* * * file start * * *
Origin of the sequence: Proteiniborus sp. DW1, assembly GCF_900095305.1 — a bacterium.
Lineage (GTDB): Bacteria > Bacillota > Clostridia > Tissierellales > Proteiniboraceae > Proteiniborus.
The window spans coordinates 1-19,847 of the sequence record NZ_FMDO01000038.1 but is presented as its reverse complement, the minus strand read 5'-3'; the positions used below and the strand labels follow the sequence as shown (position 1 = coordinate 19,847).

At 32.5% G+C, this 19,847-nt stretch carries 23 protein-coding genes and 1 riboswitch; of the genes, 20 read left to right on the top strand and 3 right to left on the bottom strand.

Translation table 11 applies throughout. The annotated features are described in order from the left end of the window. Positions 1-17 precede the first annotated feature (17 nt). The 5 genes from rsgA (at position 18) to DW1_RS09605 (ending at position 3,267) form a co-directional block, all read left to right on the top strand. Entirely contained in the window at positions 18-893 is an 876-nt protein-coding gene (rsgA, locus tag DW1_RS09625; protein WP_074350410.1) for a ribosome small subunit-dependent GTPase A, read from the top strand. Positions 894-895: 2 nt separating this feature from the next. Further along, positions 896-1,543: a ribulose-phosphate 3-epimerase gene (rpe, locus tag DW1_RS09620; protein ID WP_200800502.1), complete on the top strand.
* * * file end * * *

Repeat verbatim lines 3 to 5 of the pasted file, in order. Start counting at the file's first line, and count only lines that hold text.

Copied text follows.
The window spans coordinates 1-19,847 of the sequence record NZ_FMDO01000038.1 but is presented as its reverse complement, the minus strand read 5'-3'; the positions used below and the strand labels follow the sequence as shown (position 1 = coordinate 19,847).

At 32.5% G+C, this 19,847-nt stretch carries 23 protein-coding genes and 1 riboswitch; of the genes, 20 read left to right on the top strand and 3 right to left on the bottom strand.

Translation table 11 applies throughout. The annotated features are described in order from the left end of the window. Positions 1-17 precede the first annotated feature (17 nt). The 5 genes from rsgA (at position 18) to DW1_RS09605 (ending at position 3,267) form a co-directional block, all read left to right on the top strand. Entirely contained in the window at positions 18-893 is an 876-nt protein-coding gene (rsgA, locus tag DW1_RS09625; protein WP_074350410.1) for a ribosome small subunit-dependent GTPase A, read from the top strand. Positions 894-895: 2 nt separating this feature from the next. Further along, positions 896-1,543: a ribulose-phosphate 3-epimerase gene (rpe, locus tag DW1_RS09620; protein ID WP_200800502.1), complete on the top strand.